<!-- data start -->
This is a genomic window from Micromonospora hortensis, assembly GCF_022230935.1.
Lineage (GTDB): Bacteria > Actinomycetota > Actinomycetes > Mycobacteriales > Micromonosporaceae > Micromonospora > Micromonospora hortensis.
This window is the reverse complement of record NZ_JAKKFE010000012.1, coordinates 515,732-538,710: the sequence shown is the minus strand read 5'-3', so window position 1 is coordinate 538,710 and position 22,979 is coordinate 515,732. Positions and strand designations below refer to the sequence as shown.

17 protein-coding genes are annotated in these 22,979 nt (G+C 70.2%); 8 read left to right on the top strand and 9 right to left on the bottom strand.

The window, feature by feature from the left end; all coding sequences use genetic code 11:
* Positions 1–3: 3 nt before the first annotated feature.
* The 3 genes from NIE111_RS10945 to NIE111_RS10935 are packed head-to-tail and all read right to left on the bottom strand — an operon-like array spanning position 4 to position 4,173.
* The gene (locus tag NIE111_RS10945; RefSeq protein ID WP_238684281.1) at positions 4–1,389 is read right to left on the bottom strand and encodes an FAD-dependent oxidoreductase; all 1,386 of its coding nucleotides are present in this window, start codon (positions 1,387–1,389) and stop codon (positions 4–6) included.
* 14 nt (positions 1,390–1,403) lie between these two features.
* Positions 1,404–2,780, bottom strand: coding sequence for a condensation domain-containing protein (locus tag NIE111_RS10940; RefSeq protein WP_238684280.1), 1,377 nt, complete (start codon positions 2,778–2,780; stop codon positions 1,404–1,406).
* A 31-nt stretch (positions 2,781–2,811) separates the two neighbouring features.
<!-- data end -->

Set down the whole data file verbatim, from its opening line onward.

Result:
This is a genomic window from Micromonospora hortensis, assembly GCF_022230935.1.
Lineage (GTDB): Bacteria > Actinomycetota > Actinomycetes > Mycobacteriales > Micromonosporaceae > Micromonospora > Micromonospora hortensis.
This window is the reverse complement of record NZ_JAKKFE010000012.1, coordinates 515,732-538,710: the sequence shown is the minus strand read 5'-3', so window position 1 is coordinate 538,710 and position 22,979 is coordinate 515,732. Positions and strand designations below refer to the sequence as shown.

17 protein-coding genes are annotated in these 22,979 nt (G+C 70.2%); 8 read left to right on the top strand and 9 right to left on the bottom strand.

The window, feature by feature from the left end; all coding sequences use genetic code 11:
* Positions 1–3: 3 nt before the first annotated feature.
* The 3 genes from NIE111_RS10945 to NIE111_RS10935 are packed head-to-tail and all read right to left on the bottom strand — an operon-like array spanning position 4 to position 4,173.
* The gene (locus tag NIE111_RS10945; RefSeq protein ID WP_238684281.1) at positions 4–1,389 is read right to left on the bottom strand and encodes an FAD-dependent oxidoreductase; all 1,386 of its coding nucleotides are present in this window, start codon (positions 1,387–1,389) and stop codon (positions 4–6) included.
* 14 nt (positions 1,390–1,403) lie between these two features.
* Positions 1,404–2,780, bottom strand: coding sequence for a condensation domain-containing protein (locus tag NIE111_RS10940; RefSeq protein WP_238684280.1), 1,377 nt, complete (start codon positions 2,778–2,780; stop codon positions 1,404–1,406).
* A 31-nt stretch (positions 2,781–2,811) separates the two neighbouring features.